National Collegiate Equestrian Association

The National Collegiate Equestrian Association advances the sport of equestrian from emerging to championship status within the NCAA.

The National Collegiate Equestrian Association, the association that oversees the sport of equestrian for women at the collegiate level, has received notification of continued support from the National Collegiate Athletic Association for the sport of Division I Collegiate Equestrian, which currently is on the NCAA’s list of Emerging Sports for Women.  
The NCAA’s new Strategic Vision and Planning Committee, as part of the NCAA Division I Council, recently reviewed the September 2014 recommendation from the NCAA’s Committee on Women’s Athletics to remove equestrian from the list of emerging sports for women in Division I athletics.
The SVPC voted to table the CWA’s recommendation at its recent June 22, 2015, meeting, helping to ensure that equestrian remains a viable sport within the NCAA structure and will continue to function and flourish as a Division I collegiate sport. The committee noted that although equestrian, after 13 years, does not meet the minimum NCAA standards as a sport, they believe that further discussions are warranted. The SVPC plans to look specifically at student-athlete participation and opportunities that equestrian and other sports offer.

“We look forward to working closely with the NCAA to support the growth of equestrian,” said Dr. Leah Holland Fiorentino, NCEA executive director. “This is the first step in cultivating new programs at universities across the nation.”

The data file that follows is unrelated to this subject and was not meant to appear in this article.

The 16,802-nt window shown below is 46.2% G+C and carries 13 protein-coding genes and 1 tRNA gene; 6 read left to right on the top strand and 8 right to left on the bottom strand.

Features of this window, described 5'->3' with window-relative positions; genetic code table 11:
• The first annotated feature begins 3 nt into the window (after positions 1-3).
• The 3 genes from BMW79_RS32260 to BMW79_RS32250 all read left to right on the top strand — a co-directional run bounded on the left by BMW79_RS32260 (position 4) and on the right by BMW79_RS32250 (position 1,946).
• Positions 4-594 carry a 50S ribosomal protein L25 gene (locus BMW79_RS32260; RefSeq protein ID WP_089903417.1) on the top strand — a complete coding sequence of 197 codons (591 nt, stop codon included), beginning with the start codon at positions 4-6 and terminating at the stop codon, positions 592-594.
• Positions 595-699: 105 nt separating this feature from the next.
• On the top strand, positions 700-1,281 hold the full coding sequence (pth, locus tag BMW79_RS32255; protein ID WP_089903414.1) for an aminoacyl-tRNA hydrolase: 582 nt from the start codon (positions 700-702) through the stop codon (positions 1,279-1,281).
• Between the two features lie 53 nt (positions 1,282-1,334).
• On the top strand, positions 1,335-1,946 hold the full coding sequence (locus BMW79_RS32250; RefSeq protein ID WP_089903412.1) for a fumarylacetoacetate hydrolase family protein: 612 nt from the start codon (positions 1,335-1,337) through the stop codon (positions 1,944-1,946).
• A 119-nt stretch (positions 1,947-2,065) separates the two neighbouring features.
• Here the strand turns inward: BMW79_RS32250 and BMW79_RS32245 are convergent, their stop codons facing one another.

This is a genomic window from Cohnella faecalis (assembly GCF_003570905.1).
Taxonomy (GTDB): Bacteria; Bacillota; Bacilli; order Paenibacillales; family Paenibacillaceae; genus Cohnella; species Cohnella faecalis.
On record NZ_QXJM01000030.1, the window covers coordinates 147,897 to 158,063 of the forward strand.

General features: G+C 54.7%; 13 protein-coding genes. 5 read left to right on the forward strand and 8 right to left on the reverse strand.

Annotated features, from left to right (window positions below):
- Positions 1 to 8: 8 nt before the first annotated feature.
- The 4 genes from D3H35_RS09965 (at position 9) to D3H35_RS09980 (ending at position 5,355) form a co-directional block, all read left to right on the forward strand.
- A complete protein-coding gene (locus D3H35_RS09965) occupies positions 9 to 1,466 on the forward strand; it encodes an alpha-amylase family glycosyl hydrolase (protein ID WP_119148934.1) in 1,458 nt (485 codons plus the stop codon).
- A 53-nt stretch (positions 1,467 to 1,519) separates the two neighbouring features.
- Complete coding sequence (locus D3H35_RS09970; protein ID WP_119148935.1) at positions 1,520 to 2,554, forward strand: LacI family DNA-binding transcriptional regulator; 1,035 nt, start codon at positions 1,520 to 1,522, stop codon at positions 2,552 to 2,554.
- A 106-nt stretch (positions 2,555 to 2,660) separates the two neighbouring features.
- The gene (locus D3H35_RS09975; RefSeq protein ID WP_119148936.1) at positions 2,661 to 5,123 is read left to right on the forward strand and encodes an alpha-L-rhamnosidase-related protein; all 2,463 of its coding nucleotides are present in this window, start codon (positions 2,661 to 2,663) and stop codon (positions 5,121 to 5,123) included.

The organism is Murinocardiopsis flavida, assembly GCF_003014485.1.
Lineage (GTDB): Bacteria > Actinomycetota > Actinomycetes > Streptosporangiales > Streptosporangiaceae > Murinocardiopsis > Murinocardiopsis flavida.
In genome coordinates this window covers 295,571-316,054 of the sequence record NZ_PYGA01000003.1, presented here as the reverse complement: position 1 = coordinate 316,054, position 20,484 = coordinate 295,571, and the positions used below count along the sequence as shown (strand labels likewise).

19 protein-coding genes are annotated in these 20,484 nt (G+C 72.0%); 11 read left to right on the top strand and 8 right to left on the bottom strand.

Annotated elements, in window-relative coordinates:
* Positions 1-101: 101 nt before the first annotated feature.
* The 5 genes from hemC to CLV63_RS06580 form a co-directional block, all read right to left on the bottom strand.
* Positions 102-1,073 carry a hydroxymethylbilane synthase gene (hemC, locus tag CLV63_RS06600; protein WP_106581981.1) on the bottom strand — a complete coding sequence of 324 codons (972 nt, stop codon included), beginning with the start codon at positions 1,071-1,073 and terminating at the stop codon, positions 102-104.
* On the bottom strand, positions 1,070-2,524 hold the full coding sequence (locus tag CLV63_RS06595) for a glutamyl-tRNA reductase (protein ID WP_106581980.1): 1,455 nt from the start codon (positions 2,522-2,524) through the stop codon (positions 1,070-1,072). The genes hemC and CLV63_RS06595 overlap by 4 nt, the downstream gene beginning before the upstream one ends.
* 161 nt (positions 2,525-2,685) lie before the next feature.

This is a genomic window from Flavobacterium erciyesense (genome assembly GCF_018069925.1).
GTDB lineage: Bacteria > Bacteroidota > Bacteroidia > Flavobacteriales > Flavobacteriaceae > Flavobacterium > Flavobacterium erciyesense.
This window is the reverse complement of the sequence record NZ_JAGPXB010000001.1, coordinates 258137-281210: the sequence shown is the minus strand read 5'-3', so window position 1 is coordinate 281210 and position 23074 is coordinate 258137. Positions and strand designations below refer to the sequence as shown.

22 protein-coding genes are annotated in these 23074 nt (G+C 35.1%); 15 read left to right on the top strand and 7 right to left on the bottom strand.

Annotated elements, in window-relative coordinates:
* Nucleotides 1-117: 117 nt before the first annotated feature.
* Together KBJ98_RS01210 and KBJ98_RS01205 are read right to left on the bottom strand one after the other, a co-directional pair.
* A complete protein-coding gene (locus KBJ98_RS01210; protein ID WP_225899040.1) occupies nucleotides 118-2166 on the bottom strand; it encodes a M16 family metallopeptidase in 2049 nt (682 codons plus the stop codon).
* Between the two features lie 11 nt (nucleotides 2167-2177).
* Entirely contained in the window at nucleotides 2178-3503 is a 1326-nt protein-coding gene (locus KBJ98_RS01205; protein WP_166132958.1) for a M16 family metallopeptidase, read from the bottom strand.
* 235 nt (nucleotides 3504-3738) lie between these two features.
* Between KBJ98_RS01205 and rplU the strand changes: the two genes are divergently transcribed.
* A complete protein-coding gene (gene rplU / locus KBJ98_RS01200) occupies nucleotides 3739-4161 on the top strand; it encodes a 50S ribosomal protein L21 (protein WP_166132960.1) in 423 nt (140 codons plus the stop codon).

Equestrian is still an NCAA emerging sport and is governed by the NCAA Division I manual. In addition, the Emerging Sport Subcommittee of the CWA is engaged in discussions about the emerging sport process this summer.
With more than 20,000 supporters in recent social media responses, the NCEA offers more than 800 female student-athletes the opportunity to represent their universities in equestrian competition.
“This is a huge step forward for the sport of equestrian and the numerous opportunities the NCEA offers female student-athletes,” NCEA President Meghan Boenig said.  “We have a lot more work to do, however this is very exciting news. I encourage everyone to stay involved as we continue to move forward.”
Equestrian was established in 2002 as a NCAA emerging sport with only six schools participating. Since the CWA’s recommendation in fall 2014, the NCEA has structurally reorganized, installed an executive director and collaborated with the NCEA National Advisory Board. The NAB is committed to elevating and advancing Equestrian to the most sustainable and strongest of all NCAA women’s sports and plans to make equestrian the first non-revenue generating sport to be financially independent.  At this time, the NCAA recognizes 22 colleges and universities sponsoring equestrian intercollegiate programs. 
For more information about the NCEA, visit